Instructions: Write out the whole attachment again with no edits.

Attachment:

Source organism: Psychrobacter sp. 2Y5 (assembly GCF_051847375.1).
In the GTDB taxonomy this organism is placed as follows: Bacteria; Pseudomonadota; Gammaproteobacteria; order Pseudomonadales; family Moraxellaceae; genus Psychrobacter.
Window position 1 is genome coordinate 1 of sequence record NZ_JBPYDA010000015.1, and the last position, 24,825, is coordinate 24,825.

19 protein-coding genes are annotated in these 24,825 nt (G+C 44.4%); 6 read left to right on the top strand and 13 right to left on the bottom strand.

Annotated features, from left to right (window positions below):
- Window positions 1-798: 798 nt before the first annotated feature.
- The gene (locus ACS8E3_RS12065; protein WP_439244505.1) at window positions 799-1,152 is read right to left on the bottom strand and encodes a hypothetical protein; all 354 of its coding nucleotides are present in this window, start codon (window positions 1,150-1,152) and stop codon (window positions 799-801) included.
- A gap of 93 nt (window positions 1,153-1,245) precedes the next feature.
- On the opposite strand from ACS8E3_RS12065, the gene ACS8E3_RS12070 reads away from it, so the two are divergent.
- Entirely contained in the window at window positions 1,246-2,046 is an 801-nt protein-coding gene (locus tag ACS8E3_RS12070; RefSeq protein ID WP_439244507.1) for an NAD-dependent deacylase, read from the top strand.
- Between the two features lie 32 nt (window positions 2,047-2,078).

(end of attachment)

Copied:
Source organism: Psychrobacter sp. 2Y5 (assembly GCF_051847375.1).
In the GTDB taxonomy this organism is placed as follows: Bacteria; Pseudomonadota; Gammaproteobacteria; order Pseudomonadales; family Moraxellaceae; genus Psychrobacter.
Window position 1 is genome coordinate 1 of sequence record NZ_JBPYDA010000015.1, and the last position, 24,825, is coordinate 24,825.

19 protein-coding genes are annotated in these 24,825 nt (G+C 44.4%); 6 read left to right on the top strand and 13 right to left on the bottom strand.

Annotated features, from left to right (window positions below):
- Window positions 1-798: 798 nt before the first annotated feature.
- The gene (locus ACS8E3_RS12065; protein WP_439244505.1) at window positions 799-1,152 is read right to left on the bottom strand and encodes a hypothetical protein; all 354 of its coding nucleotides are present in this window, start codon (window positions 1,150-1,152) and stop codon (window positions 799-801) included.
- A gap of 93 nt (window positions 1,153-1,245) precedes the next feature.
- On the opposite strand from ACS8E3_RS12065, the gene ACS8E3_RS12070 reads away from it, so the two are divergent.
- Entirely contained in the window at window positions 1,246-2,046 is an 801-nt protein-coding gene (locus tag ACS8E3_RS12070; RefSeq protein ID WP_439244507.1) for an NAD-dependent deacylase, read from the top strand.
- Between the two features lie 32 nt (window positions 2,047-2,078).